Losing My Religion

Michael Jensen, a leading Christian cleric in Australia has penned an interesting opinion in the Spectator Australia online “Flat White” section titled “I don’t believe in ‘no religion’. He means that if you tick the box for religious affiliation in the forthcoming Australian national census this year, you will be lying, because he believes there is no such thing as a non-religious human being.

Que?

The argument hinges around what is meant by religion.

He refers to a US scholar William T Cavanaugh arguing in his book ‘The Myth of Religious Violence – Secular Ideology and the Roots of Modern Conflict’ that there is little agreement about what a religion actually is.

Really? I’ll help.

A religious person is one who is identified by a dogmatic belief that has been permanently etched or embedded in their memory by the process of repetition of fixed patterns of thinking or ideas. Rote learning of holy scripture or ideas until it becomes habitual.

A religious person is one who is thus locked into a particular habit of thinking which is no different to a computer program.

For the religious person authority, whether God, Allah, Gaia, State, Guru, is absolute. Absolute in the sense of a computer program that cannot be challenged or will not work if the wrong input is performed.

A religious person is then one who has become enslaved by a particular pattern of thinking. So yes Jensen is right that all of us seem to be captured by one or other beliefs. Or so he believes.

But he blundered when he mocked the late John Lennon who apparently asked us to imagine no religion.

What Lennon might have been saying is that imagine no thought.

I suspect Jensen might need to rethink his opinion because he seems still trapped in his religious cage that thinking has created for him. Being entrapped himself, he logically assumes the rest of us must also be. Not necessarily.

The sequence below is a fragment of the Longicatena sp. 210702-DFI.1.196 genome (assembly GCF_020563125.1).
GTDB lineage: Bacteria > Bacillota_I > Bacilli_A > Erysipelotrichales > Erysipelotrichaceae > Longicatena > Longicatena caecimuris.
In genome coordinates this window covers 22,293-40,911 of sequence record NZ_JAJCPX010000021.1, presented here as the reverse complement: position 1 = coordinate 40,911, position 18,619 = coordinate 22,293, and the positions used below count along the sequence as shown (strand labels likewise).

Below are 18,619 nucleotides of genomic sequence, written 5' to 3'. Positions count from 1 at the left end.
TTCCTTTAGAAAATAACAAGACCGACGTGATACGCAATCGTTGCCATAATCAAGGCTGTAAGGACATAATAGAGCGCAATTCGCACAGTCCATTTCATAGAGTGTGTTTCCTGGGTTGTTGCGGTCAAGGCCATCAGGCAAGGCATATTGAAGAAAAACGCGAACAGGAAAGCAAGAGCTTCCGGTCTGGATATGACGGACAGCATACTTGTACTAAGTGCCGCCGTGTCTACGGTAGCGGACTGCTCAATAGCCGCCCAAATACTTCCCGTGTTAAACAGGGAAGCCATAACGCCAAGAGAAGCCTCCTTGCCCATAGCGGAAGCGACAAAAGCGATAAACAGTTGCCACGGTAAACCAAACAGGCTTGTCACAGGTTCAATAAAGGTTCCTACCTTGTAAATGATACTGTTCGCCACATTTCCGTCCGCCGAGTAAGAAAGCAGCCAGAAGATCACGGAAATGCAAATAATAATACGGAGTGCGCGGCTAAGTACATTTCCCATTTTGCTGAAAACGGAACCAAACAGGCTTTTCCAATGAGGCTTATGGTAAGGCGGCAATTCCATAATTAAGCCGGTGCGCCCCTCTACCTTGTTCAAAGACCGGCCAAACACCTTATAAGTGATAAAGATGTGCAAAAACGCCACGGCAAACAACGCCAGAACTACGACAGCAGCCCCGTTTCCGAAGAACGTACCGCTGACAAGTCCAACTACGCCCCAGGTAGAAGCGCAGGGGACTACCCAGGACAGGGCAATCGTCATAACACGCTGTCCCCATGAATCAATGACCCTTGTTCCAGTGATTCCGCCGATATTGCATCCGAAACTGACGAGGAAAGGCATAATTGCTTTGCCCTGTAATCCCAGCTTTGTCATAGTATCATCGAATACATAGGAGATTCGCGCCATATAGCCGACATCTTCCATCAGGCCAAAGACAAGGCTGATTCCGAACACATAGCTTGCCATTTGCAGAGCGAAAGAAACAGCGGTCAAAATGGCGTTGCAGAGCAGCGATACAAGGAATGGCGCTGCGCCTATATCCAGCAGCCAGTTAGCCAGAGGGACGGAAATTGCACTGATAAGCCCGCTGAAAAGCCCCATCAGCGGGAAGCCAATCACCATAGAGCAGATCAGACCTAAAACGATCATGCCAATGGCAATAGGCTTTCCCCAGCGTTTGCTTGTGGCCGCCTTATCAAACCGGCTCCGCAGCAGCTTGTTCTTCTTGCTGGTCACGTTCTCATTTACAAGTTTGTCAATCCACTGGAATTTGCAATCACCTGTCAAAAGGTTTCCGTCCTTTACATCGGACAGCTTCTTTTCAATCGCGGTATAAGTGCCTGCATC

Religious people are those who cannot change their minds when the facts change. Jensen demonstrates this with his article.

About Louis Hissink

Retired diamond exploration geologist. I spent my professional life looking for mineral deposits, found some, and also located a number of kimberlites in NSW and Western Australia. Exploration geology is the closest one can get to practicing the scientific method, mineral exploration always being concerned with finding anomalous geophysical or geochemical data, framing a model and explanation for the anomaly and then testing it with drilling or excavation. All scientific theories are ultimately false since they invariably involved explaining something with incomplete extant knowledge. Since no one is omniscient or knows everything, so too scientific theories which are solely limited to existing knowledge. Because the future always yields new data, scientific theories must change to be compatible with the new data. Thus a true scientist is never in love with any particular theory, always knowing that when the facts change, so too must he/she change their minds.
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